We simply must examine our traditional practices and determine how much has changed since their inception. Whatever doesn’t fit or has become outdated, we must cast off in order to adopt new ways. Those, too, may become traditional, and we must constantly examine and adjust our practices for relevant alignment so our purpose doesn’t become as “shaky as a fiddler on the roof.”
What educational traditions are we holding on to that are getting in the way of change?
Passion. Called to the profession. Inspired by another teacher. Making a difference.
Those are the top reasons the book study participants gave today when I asked them to tell their story and frame it within the question of why they got into education. Empathy, chapter 7, in A Whole New Mind contains a portfolio section called Empathize on the Job. In activity #2 How Did I Get Here? Dan Pink writes “Sometimes you work near people for years but have little idea about the path that brought them alongside you.” So today I asked. We, at the request of the group, modified the activity and had each person tell his/her own story to the whole group. I took notes on one side of a notecard and listened for themes in each person’s story. The dominant ones are at the top of this post. The word passion came out of every story directly, simply, plainly, and unflinchingly. This, from a group that ranges in experience from only a few years to 20+.
I wasn’t surprised about passion, being influenced by another teacher, or making a difference. Those seem to be very common bonds among educators. The other, called to the profession, surprised me a little. Many in the room spoke about being called to the profession, having it in their blood, or simply knowing from an early age they were supposed to be in education. More than one took a circuitous path, some resisting, but we all ended up here. It seems to be somewhat anachronistic, especially in today’s postmodern technological realm, to respond to a call.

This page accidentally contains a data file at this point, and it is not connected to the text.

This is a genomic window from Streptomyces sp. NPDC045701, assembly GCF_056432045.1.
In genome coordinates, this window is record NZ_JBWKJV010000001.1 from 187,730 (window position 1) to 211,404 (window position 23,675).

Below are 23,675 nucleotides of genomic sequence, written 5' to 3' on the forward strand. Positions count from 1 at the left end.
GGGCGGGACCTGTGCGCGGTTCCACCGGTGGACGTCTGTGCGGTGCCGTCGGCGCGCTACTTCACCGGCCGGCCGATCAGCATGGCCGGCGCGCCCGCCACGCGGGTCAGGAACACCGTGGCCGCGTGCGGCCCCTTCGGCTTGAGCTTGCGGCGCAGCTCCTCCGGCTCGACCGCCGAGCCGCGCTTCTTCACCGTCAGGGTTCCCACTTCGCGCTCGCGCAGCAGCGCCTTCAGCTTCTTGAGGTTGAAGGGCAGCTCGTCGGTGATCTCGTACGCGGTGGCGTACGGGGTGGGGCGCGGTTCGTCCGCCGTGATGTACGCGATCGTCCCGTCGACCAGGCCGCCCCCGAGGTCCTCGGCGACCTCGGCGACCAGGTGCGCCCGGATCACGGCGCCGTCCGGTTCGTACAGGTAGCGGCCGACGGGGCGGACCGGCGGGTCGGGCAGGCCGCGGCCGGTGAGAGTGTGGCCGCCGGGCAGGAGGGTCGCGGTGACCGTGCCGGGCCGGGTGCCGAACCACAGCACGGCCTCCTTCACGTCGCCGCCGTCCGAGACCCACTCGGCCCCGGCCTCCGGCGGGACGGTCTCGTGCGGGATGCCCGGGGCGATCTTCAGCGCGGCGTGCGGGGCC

This identification of purpose or meaning (Chapter 9) resonates and grounds people, making them unshakable stalwarts. Passion permeates what they do, who they are. Not all educators reside here, but the ones who do simply radiate and attract kids (and adults) to themselves. It’s not out of ego or grandiosity; it’s their quality. The same thing happens when the sunrise stops us or a piece of poetry gives us pause. We cannot really quantify it, but we can see its results. Kids, other staff, parents, even you know who these people are.
The ones who answer their calling are not limited to education, but few other vocations so poignantly intertwine people and purpose, message and meaning, wisdom and wonder. Can we teach kids to answer a call regardless of vocation? I’m not sure, but we can prepare them to be ready, receptive, and reflective. The purpose of education starts there.